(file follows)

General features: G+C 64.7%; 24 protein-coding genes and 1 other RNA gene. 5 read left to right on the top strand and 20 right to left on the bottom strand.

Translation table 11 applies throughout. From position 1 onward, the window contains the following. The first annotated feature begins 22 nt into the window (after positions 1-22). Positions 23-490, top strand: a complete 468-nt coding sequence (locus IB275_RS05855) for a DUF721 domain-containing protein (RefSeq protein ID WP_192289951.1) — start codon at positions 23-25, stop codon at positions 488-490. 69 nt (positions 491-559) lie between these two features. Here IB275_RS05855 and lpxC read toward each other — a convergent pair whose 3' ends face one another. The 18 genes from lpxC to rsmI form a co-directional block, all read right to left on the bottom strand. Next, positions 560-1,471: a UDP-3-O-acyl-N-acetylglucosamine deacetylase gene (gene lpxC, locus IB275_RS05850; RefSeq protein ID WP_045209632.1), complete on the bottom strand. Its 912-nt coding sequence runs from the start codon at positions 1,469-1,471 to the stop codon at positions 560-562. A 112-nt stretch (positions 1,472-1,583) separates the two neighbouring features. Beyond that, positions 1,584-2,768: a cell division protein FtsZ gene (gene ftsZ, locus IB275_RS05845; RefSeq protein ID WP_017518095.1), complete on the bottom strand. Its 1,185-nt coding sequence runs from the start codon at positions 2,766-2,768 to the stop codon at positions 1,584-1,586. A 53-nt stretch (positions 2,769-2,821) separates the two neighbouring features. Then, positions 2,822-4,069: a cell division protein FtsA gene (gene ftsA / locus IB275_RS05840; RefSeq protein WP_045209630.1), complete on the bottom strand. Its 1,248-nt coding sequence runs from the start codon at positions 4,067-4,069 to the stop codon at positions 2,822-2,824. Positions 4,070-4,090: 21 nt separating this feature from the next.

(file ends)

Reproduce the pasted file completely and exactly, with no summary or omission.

General features: G+C 64.7%; 24 protein-coding genes and 1 other RNA gene. 5 read left to right on the top strand and 20 right to left on the bottom strand.

Translation table 11 applies throughout. From position 1 onward, the window contains the following. The first annotated feature begins 22 nt into the window (after positions 1-22). Positions 23-490, top strand: a complete 468-nt coding sequence (locus IB275_RS05855) for a DUF721 domain-containing protein (RefSeq protein ID WP_192289951.1) — start codon at positions 23-25, stop codon at positions 488-490. 69 nt (positions 491-559) lie between these two features. Here IB275_RS05855 and lpxC read toward each other — a convergent pair whose 3' ends face one another. The 18 genes from lpxC to rsmI form a co-directional block, all read right to left on the bottom strand. Next, positions 560-1,471: a UDP-3-O-acyl-N-acetylglucosamine deacetylase gene (gene lpxC, locus IB275_RS05850; RefSeq protein ID WP_045209632.1), complete on the bottom strand. Its 912-nt coding sequence runs from the start codon at positions 1,469-1,471 to the stop codon at positions 560-562. A 112-nt stretch (positions 1,472-1,583) separates the two neighbouring features. Beyond that, positions 1,584-2,768: a cell division protein FtsZ gene (gene ftsZ, locus IB275_RS05845; RefSeq protein ID WP_017518095.1), complete on the bottom strand. Its 1,185-nt coding sequence runs from the start codon at positions 2,766-2,768 to the stop codon at positions 1,584-1,586. A 53-nt stretch (positions 2,769-2,821) separates the two neighbouring features. Then, positions 2,822-4,069: a cell division protein FtsA gene (gene ftsA / locus IB275_RS05840; RefSeq protein WP_045209630.1), complete on the bottom strand. Its 1,248-nt coding sequence runs from the start codon at positions 4,067-4,069 to the stop codon at positions 2,822-2,824. Positions 4,070-4,090: 21 nt separating this feature from the next.